Researchers at ETH Zurich, a Swiss research institute, have developed a fascinating and remarkable small robot known as the Magnecko. Drawing inspiration from the architecture of spiders and incorporating elements from geckos, this robot stands out. Through the implementation of electro-permanent magnet modules on its four feet, the Magnecko effortlessly traverses walls and ceilings with its unique locomotion.
Naturally, akin to most robots we encounter, these prototypes don’t exhibit the swift and efficient movements often depicted in science fiction media like video games, movies, and TV shows. The Magnecko, in contrast, operates at a significantly slower pace. Each step it takes demands several seconds, as its electromagnetic feet intricately engage, anchoring it securely to the wall or ceiling it traverses.
Despite its gradual movement, the robot’s performance remains remarkably noteworthy. The engineers at the helm highlight that the electromagnetic feet possess the capability to support a load up to 2.5 times the robot’s own weight, enabling it to gracefully maneuver even while upside down. The underlying mechanism involves the integration of modules containing smaller magnets within the feet. These magnets can be cyclically magnetized and demagnetized in sync with the robot’s motion, facilitating its unique locomotion.
What’s even more remarkable is that these feet operate without the need for a constant supply of electricity to maintain their active or inactive states. This means there’s no necessity to continuously power the feet with electricity to keep them magnetized and support the Magnecko’s adherence to ceilings and walls.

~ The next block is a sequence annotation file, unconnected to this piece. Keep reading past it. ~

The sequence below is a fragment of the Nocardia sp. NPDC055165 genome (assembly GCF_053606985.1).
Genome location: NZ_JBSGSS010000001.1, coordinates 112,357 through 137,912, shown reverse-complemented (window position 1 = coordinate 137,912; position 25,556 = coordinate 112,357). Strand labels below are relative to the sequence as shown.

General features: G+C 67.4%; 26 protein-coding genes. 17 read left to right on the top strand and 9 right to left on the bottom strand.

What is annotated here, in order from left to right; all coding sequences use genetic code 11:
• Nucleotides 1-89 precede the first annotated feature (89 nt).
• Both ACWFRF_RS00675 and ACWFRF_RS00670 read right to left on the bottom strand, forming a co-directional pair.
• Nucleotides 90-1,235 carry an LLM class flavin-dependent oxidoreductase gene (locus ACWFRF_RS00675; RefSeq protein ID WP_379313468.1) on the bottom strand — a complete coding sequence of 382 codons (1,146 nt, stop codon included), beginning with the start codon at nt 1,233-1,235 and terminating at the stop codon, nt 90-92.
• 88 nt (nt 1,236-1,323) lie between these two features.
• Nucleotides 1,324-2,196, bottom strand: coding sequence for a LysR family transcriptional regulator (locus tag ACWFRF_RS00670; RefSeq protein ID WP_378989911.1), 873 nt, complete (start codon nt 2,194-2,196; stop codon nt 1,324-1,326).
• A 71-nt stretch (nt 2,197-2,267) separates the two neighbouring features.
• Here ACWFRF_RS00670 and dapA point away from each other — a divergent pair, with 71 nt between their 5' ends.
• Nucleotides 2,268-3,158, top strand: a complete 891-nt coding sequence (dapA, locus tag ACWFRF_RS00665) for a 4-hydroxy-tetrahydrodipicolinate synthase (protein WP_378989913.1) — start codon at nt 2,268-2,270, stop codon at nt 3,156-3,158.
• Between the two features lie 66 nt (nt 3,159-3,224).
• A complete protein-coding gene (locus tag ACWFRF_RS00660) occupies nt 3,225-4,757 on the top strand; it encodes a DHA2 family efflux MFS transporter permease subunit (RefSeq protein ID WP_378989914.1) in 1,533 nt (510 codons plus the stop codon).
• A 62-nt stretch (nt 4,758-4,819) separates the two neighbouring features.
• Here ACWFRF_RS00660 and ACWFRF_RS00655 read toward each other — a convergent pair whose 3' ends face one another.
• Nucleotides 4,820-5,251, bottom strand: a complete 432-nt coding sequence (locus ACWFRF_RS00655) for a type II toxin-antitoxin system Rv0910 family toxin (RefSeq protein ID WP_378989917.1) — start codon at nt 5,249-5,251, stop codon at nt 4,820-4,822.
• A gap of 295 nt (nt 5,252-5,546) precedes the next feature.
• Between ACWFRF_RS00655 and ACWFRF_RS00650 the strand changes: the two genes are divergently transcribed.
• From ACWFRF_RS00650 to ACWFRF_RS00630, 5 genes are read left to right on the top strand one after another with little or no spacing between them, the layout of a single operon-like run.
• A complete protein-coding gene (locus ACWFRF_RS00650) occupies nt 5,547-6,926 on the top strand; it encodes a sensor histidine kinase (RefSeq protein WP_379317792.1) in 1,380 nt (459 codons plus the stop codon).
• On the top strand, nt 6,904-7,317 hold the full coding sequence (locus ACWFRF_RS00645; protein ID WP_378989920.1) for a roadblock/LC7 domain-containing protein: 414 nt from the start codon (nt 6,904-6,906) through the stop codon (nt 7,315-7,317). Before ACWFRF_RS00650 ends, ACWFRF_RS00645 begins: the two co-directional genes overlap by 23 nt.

At its current stage, the robot relies on manual control via a wireless handheld controller. However, the aspiration is to enhance the robot’s autonomy, enabling it to respond to commands and follow programmed instructions. This advancement could potentially revolutionize structural inspections on a global scale.
But the aspirations extend beyond this. The engineers envision a future where the Magnecko becomes capable of autonomous maintenance and remotely conducted repairs. This year has undoubtedly marked impressive progress in robotics, with some researchers even developing a melting spy robot that can liquefy into a puddle once its mission is fulfilled.